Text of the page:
Recent developments in serological methods suited for use in routine testing for plant viruses


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Since the mid 1950s, there have been many developments in serological techniques for testing for plant viruses. Certain of these can provide great savings in time, labour and cost in routine testing situations and are well suited for use by advisory services, certification schemes and healthy stock programmes, statutory and quarantine authorities, and plant breeders. The recent developments are described under the headings flocculation in liquid media, gel diffusion, labelled antibodies and electron microscope serology, Flocculation tests depend on observation of aggregates formed in a liquid medium. The microprecipitin and chloropiast agglutination tests are simple forms which are still widely employed routinely. However, sensitivity is greatly improved by using flocculation tests in which antibodies are adsorbed to the surface of larger inert carrier particles, such as polystyrene latex spheres, tanned red blood cells or bentonite. Latex particles are the most widely used of these because they are easy to sensitise with antibodies, little antiserum is required and the sensitised latex can be stored for years without loss of activity. The latex test is also very simple to do, is well suited for routine checks on either small or large numbers of samples which can be grouped and can be used with many virus–crop combinations. Gel diffusion tests depend on observation of precipitin lines formed in an agar gel medium. They are of two main types, single (= simple) diffusion and double diffusion. Both can be used effectively with viruses which have isometric or ‘near isometric’ particles but not with those which have elongated particles because these do not diffuse readily through agar. Recent developments which involve breaking elongated particles into sub‐units or fragments which can diffuse through agar now permit gel diffusion to be applied with almost all viruses. Various treatments are useful in breaking particles, the most effective of which employ detergents or other disruptive chemicals such as pyridine, pyrrolidine and ethanolamine, However, although gel diffusion tests which incorporate one or other of these treatments have been employed routinely for testing for viruses in several different crops, such tests are relatively insensitive, require much antiserum and conditions must be carefully controlled to avoid formation of nonspecific precipitin lines. Antibodies can be labelled to make virus—antibody aggregates readily observable, or to obtain increased sensitivity in testing, or both. The only form of labelled antibody test widely employed in routine screening for plant viruses is enzyme‐linked immunosorbent assay (ELISA), in which antibody is labelled with an enzyme and positive results are observed as an enzyme‐mediated colour reaction. Since its introduction to plant virology in 1976, ELISA has been very widely applied in situations where large numbers of either individual or grouped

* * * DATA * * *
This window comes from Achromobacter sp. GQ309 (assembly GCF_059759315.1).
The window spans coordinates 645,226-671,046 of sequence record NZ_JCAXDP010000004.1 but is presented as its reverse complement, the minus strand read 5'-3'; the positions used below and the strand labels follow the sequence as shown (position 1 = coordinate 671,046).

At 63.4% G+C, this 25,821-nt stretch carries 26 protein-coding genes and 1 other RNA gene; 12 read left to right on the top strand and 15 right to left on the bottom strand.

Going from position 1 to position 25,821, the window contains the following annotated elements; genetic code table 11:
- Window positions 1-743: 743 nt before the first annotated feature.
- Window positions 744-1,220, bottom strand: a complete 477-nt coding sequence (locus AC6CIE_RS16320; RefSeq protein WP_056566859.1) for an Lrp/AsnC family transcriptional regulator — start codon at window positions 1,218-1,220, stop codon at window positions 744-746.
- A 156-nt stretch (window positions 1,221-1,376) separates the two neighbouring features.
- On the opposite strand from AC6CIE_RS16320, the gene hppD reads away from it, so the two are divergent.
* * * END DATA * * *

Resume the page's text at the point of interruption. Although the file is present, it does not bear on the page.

Original languageEnglish
Pages (from-to)1-24
Number of pages24
JournalPlant Pathology
Issue number1
Publication statusPublished - 1 Jan 1981


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